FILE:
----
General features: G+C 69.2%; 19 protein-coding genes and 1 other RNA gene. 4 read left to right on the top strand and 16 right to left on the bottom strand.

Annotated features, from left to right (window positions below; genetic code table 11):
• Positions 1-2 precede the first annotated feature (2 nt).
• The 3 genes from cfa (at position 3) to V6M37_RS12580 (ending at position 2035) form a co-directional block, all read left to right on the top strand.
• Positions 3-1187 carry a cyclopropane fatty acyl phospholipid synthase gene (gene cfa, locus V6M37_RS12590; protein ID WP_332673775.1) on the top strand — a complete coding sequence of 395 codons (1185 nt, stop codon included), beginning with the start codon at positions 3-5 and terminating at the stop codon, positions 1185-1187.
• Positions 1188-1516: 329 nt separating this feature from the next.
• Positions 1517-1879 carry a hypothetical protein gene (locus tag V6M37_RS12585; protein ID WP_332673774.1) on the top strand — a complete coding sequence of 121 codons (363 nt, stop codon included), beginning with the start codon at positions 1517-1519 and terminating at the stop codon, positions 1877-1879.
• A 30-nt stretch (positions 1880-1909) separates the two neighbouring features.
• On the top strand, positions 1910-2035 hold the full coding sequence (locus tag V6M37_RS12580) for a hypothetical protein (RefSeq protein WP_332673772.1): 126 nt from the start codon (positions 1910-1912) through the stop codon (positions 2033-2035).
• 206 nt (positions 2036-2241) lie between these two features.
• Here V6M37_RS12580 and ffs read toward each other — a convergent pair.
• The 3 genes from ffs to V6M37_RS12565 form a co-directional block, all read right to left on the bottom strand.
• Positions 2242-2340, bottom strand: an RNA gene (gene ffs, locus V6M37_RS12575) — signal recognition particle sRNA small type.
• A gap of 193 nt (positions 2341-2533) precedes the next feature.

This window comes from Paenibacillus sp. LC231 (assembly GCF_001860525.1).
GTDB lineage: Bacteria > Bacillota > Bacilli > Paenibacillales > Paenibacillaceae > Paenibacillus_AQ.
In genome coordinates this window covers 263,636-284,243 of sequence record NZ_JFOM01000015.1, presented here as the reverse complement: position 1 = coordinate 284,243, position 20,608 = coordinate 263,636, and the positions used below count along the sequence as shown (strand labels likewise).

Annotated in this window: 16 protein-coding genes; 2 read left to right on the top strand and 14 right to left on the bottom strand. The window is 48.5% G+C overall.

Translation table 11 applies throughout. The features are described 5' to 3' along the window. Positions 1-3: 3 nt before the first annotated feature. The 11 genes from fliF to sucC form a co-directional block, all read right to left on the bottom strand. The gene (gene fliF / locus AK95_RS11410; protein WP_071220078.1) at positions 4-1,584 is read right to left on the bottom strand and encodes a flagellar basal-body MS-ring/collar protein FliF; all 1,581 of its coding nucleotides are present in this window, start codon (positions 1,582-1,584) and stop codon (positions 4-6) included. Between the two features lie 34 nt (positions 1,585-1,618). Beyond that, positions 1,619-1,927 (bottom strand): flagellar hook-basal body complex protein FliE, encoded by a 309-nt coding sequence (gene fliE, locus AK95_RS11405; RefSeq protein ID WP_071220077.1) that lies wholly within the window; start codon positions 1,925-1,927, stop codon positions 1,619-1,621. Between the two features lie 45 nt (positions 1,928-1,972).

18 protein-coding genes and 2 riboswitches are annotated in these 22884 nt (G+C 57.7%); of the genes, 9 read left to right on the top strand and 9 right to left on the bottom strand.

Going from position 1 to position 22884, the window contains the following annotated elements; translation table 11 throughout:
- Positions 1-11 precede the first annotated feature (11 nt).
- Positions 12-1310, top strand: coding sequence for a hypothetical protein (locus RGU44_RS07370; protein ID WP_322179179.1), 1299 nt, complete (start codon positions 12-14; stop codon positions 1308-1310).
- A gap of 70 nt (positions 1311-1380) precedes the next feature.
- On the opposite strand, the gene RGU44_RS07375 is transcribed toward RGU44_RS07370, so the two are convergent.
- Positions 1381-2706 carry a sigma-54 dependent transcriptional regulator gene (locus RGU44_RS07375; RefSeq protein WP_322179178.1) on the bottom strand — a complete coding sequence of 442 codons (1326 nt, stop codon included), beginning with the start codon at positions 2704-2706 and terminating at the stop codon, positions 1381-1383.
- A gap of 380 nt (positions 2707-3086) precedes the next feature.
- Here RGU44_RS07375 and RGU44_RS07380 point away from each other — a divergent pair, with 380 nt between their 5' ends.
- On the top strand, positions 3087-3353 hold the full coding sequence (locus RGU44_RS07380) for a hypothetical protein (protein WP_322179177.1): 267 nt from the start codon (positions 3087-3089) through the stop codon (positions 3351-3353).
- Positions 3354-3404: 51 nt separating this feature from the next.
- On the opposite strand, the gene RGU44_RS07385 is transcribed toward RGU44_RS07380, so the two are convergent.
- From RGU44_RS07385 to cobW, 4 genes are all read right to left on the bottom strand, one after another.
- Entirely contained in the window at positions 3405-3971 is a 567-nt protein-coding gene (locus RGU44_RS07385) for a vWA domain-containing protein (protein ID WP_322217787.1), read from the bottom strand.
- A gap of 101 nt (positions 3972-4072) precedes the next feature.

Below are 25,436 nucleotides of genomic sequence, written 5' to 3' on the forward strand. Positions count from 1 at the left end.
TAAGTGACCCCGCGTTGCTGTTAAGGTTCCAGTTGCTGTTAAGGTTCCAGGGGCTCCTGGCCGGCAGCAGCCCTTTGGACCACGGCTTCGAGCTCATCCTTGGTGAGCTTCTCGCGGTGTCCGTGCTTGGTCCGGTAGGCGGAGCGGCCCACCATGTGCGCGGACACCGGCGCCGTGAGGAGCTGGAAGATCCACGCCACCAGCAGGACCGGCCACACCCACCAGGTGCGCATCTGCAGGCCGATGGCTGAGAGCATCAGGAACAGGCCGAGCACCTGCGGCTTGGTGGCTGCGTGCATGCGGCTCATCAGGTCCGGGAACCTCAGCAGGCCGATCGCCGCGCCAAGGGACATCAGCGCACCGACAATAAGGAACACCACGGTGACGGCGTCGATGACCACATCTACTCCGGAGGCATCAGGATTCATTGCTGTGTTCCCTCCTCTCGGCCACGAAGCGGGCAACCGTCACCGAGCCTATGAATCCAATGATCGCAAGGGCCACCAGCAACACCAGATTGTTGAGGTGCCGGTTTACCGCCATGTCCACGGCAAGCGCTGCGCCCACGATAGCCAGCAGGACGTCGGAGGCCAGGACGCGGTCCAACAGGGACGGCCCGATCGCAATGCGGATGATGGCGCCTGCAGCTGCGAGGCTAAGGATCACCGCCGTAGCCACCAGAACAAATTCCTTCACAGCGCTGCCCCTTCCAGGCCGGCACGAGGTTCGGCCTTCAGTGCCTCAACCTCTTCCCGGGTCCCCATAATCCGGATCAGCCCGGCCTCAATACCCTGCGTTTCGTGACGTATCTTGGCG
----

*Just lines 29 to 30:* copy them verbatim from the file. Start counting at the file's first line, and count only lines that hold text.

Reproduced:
- On the top strand, positions 3087-3353 hold the full coding sequence (locus RGU44_RS07380) for a hypothetical protein (protein WP_322179177.1): 267 nt from the start codon (positions 3087-3089) through the stop codon (positions 3351-3353).
- Positions 3354-3404: 51 nt separating this feature from the next.